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Proc Natl Acad Sci U S A. 2012 Nov 20;109(47):19363-7. doi: 10.1073/pnas.1211021109. Epub 2012 Nov 5.

Background-dependent effects of polyglutamine variation in the Arabidopsis thaliana gene ELF3.

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Department of Genome Sciences, University of Washington School of Medicine, Seattle, WA 98195, USA.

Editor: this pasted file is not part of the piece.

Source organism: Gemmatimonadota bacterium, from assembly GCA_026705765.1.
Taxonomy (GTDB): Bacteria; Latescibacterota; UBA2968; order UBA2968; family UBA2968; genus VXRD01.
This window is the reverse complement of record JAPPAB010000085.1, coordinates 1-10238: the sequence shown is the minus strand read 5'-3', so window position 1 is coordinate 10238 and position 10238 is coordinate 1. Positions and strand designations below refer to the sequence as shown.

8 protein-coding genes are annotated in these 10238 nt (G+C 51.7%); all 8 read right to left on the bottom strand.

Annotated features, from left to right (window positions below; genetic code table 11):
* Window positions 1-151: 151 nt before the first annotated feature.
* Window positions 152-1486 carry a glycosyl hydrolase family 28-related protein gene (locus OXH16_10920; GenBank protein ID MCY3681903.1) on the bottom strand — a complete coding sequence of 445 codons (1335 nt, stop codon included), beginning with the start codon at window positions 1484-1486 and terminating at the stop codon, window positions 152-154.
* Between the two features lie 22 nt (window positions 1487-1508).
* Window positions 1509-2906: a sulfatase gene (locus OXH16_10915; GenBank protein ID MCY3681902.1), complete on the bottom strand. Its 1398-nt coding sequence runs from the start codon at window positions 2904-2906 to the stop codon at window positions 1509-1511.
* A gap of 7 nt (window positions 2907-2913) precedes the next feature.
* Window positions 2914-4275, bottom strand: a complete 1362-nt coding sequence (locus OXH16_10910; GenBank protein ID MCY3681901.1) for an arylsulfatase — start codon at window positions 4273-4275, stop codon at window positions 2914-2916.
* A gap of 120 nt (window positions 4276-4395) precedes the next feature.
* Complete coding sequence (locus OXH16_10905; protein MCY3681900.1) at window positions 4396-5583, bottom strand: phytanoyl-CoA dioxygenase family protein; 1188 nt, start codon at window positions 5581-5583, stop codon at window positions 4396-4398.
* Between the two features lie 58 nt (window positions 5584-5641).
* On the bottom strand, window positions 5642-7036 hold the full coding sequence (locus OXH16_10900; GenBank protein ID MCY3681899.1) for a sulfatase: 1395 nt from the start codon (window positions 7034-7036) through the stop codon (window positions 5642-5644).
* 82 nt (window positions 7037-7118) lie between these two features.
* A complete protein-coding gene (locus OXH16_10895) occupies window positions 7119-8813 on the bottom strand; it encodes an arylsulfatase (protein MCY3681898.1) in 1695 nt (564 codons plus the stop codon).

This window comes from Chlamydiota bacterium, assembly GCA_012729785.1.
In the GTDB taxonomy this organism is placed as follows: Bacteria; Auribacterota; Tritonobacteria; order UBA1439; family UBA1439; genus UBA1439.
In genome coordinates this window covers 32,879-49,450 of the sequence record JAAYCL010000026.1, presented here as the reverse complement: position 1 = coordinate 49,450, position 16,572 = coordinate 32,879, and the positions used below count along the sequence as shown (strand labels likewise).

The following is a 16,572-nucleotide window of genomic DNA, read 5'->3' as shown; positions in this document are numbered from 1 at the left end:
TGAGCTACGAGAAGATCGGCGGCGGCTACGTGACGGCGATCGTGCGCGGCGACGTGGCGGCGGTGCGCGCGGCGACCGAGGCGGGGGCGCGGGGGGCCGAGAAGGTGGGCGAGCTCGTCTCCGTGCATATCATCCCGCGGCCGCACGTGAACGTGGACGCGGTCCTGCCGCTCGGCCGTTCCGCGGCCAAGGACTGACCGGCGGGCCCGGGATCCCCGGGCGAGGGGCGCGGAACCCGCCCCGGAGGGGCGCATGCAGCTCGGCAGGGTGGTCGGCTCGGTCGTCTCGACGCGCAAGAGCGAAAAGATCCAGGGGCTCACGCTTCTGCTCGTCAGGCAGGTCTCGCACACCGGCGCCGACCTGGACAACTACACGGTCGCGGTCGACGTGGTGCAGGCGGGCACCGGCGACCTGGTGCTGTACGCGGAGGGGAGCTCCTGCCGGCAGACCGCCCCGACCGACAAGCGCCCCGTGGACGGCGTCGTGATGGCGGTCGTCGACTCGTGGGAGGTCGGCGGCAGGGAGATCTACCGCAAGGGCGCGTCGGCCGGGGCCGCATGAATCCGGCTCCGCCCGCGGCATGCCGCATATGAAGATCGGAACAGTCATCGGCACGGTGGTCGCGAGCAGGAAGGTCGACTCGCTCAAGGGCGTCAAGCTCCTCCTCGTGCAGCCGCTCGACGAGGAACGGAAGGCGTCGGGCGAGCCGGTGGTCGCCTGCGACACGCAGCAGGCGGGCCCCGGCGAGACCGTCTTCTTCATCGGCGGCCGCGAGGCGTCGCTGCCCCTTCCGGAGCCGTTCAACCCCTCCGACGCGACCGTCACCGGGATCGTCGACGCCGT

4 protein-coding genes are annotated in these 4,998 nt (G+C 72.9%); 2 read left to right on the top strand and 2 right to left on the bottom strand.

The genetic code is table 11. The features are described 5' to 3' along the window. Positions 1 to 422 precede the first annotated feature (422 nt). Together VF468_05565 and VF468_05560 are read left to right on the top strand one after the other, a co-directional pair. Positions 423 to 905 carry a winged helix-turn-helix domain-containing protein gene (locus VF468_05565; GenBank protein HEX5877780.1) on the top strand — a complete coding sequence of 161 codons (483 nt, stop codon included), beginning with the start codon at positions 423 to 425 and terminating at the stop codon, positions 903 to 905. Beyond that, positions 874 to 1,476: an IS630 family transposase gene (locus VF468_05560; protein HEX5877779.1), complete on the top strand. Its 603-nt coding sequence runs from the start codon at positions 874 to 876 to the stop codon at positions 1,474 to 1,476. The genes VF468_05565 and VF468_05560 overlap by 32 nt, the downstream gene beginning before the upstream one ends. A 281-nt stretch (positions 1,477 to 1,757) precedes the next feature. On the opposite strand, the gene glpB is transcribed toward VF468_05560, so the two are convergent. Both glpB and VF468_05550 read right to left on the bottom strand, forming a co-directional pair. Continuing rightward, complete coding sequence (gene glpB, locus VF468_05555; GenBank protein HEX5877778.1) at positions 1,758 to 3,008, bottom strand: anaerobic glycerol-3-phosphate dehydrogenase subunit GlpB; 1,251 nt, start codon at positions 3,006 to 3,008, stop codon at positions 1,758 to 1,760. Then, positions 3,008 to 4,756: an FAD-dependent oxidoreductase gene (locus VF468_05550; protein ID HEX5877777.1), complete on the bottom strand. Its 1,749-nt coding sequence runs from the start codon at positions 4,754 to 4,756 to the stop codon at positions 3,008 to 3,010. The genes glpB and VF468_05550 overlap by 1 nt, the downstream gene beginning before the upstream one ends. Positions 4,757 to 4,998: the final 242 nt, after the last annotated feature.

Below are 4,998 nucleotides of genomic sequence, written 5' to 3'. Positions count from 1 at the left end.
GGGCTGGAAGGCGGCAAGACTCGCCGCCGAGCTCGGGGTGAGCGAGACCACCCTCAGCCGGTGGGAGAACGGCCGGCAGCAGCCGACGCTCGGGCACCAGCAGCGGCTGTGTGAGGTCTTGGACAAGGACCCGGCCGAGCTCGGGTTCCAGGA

Tandem repeats (TRs) have extremely high mutation rates and are often considered to be neutrally evolving DNA. However, in coding regions, TR copy number mutations can significantly affect phenotype and may facilitate rapid adaptation to new environments. In several human genes, TR copy number mutations that expand polyglutamine (polyQ) tracts beyond a certain threshold cause incurable neurodegenerative diseases. PolyQ-containing proteins exist at a considerable frequency in eukaryotes, yet the phenotypic consequences of natural variation in polyQ tracts that are not associated with disease remain largely unknown. Here, we use Arabidopsis thaliana to dissect the phenotypic consequences of natural variation in the polyQ tract encoded by EARLY FLOWERING 3 (ELF3), a key developmental gene. Changing ELF3 polyQ tract length affected complex ELF3-dependent phenotypes in a striking and nonlinear manner. Some natural ELF3 polyQ variants phenocopied elf3 loss-of-function mutants in a common reference background, although they are functional in their native genetic backgrounds. To test the existence of background-specific modifiers, we compared the phenotypic effects of ELF3 polyQ variants between two divergent backgrounds, Col and Ws, and found dramatic differences. In fact, the Col-ELF3 allele, encoding the shortest known ELF3 polyQ tract, was haploinsufficient in Ws × Col F(1) hybrids. Our data support a model in which variable polyQ tracts drive adaptation to internal genetic environments.

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